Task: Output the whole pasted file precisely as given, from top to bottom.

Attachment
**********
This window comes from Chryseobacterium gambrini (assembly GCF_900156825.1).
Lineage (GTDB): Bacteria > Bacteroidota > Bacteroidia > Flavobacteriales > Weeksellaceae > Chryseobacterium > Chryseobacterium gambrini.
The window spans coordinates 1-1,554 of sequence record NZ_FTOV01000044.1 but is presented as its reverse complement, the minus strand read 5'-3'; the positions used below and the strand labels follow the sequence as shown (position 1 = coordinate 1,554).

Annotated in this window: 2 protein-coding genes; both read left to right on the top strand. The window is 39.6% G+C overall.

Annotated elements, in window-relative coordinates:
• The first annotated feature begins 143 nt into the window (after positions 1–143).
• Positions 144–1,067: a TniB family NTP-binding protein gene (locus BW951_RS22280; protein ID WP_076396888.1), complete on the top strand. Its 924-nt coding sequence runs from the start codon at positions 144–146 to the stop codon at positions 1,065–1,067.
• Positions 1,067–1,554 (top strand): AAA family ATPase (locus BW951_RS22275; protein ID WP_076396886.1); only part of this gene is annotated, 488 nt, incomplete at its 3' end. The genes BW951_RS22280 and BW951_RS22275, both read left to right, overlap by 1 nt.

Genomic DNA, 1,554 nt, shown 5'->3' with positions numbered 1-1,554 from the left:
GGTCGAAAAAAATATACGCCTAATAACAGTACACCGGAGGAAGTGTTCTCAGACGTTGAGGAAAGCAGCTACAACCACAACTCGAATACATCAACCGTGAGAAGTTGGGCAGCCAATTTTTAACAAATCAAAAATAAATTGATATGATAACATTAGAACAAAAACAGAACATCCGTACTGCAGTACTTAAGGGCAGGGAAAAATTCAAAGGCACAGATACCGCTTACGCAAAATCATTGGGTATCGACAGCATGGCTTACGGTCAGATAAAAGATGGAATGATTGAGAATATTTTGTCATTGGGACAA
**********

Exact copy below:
This window comes from Chryseobacterium gambrini (assembly GCF_900156825.1).
Lineage (GTDB): Bacteria > Bacteroidota > Bacteroidia > Flavobacteriales > Weeksellaceae > Chryseobacterium > Chryseobacterium gambrini.
The window spans coordinates 1-1,554 of sequence record NZ_FTOV01000044.1 but is presented as its reverse complement, the minus strand read 5'-3'; the positions used below and the strand labels follow the sequence as shown (position 1 = coordinate 1,554).

Annotated in this window: 2 protein-coding genes; both read left to right on the top strand. The window is 39.6% G+C overall.

Annotated elements, in window-relative coordinates:
• The first annotated feature begins 143 nt into the window (after positions 1–143).
• Positions 144–1,067: a TniB family NTP-binding protein gene (locus BW951_RS22280; protein ID WP_076396888.1), complete on the top strand. Its 924-nt coding sequence runs from the start codon at positions 144–146 to the stop codon at positions 1,065–1,067.
• Positions 1,067–1,554 (top strand): AAA family ATPase (locus BW951_RS22275; protein ID WP_076396886.1); only part of this gene is annotated, 488 nt, incomplete at its 3' end. The genes BW951_RS22280 and BW951_RS22275, both read left to right, overlap by 1 nt.

Genomic DNA, 1,554 nt, shown 5'->3' with positions numbered 1-1,554 from the left:
GGTCGAAAAAAATATACGCCTAATAACAGTACACCGGAGGAAGTGTTCTCAGACGTTGAGGAAAGCAGCTACAACCACAACTCGAATACATCAACCGTGAGAAGTTGGGCAGCCAATTTTTAACAAATCAAAAATAAATTGATATGATAACATTAGAACAAAAACAGAACATCCGTACTGCAGTACTTAAGGGCAGGGAAAAATTCAAAGGCACAGATACCGCTTACGCAAAATCATTGGGTATCGACAGCATGGCTTACGGTCAGATAAAAGATGGAATGATTGAGAATATTTTGTCATTGGGACAA